Clearly this game is different; the best treasure often ends up being a piece of clothing you found in a barrel. Quests are things like, “find your other shoe.”

Sure, Disco Elysium is billed as “A Detective RPG”. And sure, there are some detectives involved. But the story isn’t exactly about the crime, or even about solving the crime. Crypotzoology takes up almost as much of the plot. In fact, if the game’s attitude towards Dick Mullen is anything to judge by, this game hates detective fiction.

Dick Mullen is stupid — and not even real. You’re real. Your brain is real. Your real real brain is inside the hat.

There’s only one thing it can possibly be:

Disco Elysium is a Greek Tragedy. The game is practically dripping with it—the original title was No Truce With the Furies, and Disco Elysium isn’t all that subtle either. The Furies are essential to Greek tragedy; it is their address.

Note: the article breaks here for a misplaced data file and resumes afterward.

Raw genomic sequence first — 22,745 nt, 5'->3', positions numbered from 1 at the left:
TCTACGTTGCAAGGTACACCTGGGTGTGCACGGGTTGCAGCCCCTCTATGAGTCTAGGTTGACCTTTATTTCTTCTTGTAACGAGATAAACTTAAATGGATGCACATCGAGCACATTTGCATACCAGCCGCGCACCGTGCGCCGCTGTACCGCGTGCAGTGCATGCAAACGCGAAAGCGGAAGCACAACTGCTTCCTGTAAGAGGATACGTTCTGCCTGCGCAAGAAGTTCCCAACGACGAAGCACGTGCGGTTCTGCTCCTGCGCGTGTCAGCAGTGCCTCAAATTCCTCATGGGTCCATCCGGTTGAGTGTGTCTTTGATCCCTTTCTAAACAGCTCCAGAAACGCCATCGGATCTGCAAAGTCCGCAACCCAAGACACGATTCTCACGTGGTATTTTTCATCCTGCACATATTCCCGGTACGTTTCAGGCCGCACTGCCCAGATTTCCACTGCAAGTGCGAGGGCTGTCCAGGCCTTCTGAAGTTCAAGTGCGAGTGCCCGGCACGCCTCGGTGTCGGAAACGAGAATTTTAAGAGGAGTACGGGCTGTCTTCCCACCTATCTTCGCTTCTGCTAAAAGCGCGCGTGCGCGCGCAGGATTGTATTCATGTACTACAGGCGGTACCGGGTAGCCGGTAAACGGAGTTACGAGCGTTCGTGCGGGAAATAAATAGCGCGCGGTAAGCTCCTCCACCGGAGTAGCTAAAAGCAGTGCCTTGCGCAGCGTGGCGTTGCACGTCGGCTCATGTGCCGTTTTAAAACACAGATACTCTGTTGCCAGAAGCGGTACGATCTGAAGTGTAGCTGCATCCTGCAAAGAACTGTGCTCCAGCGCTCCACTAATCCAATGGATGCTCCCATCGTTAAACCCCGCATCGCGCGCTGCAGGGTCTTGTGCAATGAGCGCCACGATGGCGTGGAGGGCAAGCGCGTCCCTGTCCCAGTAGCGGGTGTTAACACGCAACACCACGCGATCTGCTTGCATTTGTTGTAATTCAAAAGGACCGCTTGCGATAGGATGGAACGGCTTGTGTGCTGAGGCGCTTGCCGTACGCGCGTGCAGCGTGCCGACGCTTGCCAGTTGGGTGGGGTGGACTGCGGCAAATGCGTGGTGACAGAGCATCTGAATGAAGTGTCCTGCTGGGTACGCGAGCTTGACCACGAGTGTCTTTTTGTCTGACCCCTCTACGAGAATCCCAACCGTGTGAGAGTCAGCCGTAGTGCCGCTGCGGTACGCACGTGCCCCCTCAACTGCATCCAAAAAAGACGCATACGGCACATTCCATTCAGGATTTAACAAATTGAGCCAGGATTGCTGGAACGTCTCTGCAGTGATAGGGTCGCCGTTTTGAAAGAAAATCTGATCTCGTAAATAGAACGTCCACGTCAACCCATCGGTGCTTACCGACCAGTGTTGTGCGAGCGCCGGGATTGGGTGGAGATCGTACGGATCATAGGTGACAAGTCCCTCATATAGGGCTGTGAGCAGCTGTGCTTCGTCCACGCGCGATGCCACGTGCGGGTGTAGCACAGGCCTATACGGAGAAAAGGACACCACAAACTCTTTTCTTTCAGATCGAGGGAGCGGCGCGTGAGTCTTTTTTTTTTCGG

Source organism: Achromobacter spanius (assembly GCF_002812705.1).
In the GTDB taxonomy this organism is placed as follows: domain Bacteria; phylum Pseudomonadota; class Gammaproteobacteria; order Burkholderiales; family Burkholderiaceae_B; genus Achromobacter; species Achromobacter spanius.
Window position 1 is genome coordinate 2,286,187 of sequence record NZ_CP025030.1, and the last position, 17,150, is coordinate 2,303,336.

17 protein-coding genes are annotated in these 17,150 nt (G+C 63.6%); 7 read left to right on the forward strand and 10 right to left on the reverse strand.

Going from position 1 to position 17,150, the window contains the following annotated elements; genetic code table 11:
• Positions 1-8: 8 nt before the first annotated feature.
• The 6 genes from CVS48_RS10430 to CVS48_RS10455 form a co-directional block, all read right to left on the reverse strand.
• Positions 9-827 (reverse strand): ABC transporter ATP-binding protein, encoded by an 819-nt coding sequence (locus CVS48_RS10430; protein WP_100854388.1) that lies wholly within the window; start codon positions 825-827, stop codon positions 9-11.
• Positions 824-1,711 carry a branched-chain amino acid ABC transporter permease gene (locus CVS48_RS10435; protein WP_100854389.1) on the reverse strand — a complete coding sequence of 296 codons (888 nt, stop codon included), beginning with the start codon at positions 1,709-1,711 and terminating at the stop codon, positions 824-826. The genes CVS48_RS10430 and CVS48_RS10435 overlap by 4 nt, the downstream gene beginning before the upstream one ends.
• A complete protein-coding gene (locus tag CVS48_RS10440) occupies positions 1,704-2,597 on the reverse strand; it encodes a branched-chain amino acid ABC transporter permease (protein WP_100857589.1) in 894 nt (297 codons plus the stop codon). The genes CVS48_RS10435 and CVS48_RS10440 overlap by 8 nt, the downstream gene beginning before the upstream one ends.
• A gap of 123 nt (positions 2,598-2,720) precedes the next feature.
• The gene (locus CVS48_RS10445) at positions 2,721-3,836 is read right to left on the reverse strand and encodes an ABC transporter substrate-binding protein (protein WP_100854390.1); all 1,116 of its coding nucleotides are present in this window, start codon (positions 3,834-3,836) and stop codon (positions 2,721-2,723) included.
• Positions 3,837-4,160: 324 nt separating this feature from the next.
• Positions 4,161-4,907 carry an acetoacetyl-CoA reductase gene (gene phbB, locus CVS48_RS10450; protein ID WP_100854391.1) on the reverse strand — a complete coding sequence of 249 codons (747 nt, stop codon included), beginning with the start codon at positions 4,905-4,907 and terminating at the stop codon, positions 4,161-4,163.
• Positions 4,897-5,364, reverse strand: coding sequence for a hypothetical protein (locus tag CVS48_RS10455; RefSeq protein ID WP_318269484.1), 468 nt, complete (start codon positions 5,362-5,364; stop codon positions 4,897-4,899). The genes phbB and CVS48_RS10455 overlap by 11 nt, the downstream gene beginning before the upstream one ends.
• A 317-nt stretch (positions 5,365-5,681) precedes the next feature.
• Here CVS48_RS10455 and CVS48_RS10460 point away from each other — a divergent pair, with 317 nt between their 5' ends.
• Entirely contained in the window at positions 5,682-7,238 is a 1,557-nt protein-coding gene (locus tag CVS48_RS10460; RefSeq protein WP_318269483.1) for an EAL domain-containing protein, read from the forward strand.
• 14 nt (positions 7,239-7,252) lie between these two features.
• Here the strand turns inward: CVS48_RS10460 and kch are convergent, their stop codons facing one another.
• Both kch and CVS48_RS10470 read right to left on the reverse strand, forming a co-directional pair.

Today we tend to be more familiar with Shakespearian tragedies. In Shakespearian tragedies, the main characters die. Macbeth dies in Macbeth. Romeo and Juliet both die in Romeo and Juliet. Julius Caesar barely makes it to Act 3 of his own play. In Hamlet, there are almost no surviors period. Being the title character in a Shakespearian tragedy is pretty much a death sentence.

Greek tragedies aren’t like that. Other characters die, but Oedipus survives to the end of Oedipus Rex. Orestes survives the Oresteia, pursued by the Furies. Antigone dies in Antigone, but Creon is the one who has made all the mistakes in that play, and he’s the one who survives to deal with the consequences.